Illustrations are a great way to introduce more working vocabulary words. It can be as simple as pointing to at an object and asking what it is. Once your child answers, affirm your child’s great answer and add a describing word. You can then even add more describing words or ask about what the illustrations infer building social-emotional skills in your discussions.
Adult: What is this? [point to illustration of a fish]
Child: A fish.
Adult: Yes, it is a fish- a red fish. Does it look big or little?
Adult: Yes. I think so, too! It is a little red fish. How do you think the fish feels?
Adult: A happy little red fish. What do you see that makes you think the fish is happy?
Child. It’s smiling.
Adult: What a great thing to notice! I know I smile a lot when I am happy. Let’s read this page and see if we can figure out more about this little red fish.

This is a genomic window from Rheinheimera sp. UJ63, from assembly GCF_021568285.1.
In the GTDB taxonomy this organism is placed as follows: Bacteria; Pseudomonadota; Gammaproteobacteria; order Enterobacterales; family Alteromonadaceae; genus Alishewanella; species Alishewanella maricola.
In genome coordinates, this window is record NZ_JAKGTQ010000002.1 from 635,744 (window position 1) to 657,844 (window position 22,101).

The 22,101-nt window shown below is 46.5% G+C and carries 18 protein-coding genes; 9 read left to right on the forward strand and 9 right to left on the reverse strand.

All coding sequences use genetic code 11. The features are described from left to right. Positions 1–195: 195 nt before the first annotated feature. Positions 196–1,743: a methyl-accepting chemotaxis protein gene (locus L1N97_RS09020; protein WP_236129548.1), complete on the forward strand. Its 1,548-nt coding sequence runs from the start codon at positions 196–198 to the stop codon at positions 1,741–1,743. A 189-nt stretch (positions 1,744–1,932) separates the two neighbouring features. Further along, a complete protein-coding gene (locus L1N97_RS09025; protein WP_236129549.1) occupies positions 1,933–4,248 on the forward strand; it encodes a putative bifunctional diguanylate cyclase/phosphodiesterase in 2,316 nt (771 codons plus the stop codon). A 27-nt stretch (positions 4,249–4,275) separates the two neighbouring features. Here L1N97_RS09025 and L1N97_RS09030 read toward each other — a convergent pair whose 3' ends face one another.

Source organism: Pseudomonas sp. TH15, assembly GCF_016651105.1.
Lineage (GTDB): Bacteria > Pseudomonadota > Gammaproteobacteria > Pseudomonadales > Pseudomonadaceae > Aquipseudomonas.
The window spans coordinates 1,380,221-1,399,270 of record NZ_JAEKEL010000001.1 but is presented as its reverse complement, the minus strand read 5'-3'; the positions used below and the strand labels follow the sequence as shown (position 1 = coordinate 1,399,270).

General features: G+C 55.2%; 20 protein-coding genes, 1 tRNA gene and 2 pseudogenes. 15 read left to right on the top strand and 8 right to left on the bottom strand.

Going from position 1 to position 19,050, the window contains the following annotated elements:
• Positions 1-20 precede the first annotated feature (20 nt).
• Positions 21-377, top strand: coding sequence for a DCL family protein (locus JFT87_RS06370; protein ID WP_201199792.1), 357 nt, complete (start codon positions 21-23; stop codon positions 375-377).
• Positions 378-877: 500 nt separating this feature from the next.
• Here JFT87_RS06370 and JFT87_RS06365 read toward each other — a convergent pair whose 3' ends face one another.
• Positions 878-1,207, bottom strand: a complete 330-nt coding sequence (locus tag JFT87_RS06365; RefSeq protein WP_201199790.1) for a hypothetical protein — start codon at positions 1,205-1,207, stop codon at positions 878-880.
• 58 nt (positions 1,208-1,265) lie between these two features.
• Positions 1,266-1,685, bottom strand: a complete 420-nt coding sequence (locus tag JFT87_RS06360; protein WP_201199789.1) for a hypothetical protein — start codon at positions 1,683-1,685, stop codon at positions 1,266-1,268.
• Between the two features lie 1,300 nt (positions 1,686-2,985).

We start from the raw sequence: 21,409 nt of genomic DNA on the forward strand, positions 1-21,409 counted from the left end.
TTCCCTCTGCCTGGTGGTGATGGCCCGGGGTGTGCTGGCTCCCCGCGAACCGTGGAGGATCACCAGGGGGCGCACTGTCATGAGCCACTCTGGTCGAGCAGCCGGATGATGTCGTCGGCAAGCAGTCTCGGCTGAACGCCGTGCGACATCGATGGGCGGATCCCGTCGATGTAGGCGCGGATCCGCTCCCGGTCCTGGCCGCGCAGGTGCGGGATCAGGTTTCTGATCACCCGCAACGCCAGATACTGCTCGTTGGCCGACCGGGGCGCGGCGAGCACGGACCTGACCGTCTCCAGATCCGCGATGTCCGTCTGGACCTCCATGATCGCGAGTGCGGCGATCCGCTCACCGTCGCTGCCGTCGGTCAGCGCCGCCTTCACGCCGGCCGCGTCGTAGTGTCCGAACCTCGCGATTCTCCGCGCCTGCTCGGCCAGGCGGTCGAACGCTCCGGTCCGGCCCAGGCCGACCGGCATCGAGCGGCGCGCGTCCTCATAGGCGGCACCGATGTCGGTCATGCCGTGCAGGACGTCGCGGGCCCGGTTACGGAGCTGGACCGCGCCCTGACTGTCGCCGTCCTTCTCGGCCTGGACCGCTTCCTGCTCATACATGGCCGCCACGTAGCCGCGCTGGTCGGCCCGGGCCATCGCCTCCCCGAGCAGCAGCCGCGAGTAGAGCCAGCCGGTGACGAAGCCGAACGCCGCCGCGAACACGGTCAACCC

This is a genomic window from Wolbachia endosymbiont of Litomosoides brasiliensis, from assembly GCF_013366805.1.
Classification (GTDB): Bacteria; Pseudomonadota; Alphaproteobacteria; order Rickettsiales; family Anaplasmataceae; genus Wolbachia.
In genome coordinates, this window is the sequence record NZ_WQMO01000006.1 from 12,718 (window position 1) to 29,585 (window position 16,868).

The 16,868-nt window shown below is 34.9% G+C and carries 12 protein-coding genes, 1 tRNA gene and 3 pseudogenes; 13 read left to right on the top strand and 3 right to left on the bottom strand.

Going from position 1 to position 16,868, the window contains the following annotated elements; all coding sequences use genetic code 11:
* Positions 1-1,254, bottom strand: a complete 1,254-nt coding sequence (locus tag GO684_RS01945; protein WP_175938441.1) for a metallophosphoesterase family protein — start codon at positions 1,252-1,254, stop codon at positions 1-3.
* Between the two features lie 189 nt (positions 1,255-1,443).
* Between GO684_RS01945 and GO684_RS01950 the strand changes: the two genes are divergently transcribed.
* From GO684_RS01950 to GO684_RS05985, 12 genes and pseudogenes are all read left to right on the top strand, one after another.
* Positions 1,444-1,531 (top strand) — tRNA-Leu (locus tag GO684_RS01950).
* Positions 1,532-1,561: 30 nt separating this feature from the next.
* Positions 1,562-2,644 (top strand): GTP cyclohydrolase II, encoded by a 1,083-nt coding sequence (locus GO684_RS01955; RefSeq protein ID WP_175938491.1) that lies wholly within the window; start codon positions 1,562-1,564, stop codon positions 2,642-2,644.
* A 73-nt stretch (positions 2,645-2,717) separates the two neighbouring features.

Reading is one of the 5 early literacy practices supported by Every Child Ready to Read®. Just by reading out loud to your child, you are helping build the six skills: print awareness, letter knowledge, phonological awareness, vocabulary, narrative skills, and print motivation. By talking about the illustrations increases the words you say during your shared reading and them will assist children with making print/story/illustration connections. There is power in the pictures!
Every Child Ready to Read® is a project of the Association for Library Service to Children and the Public Library Association, divisions of the American Library Association.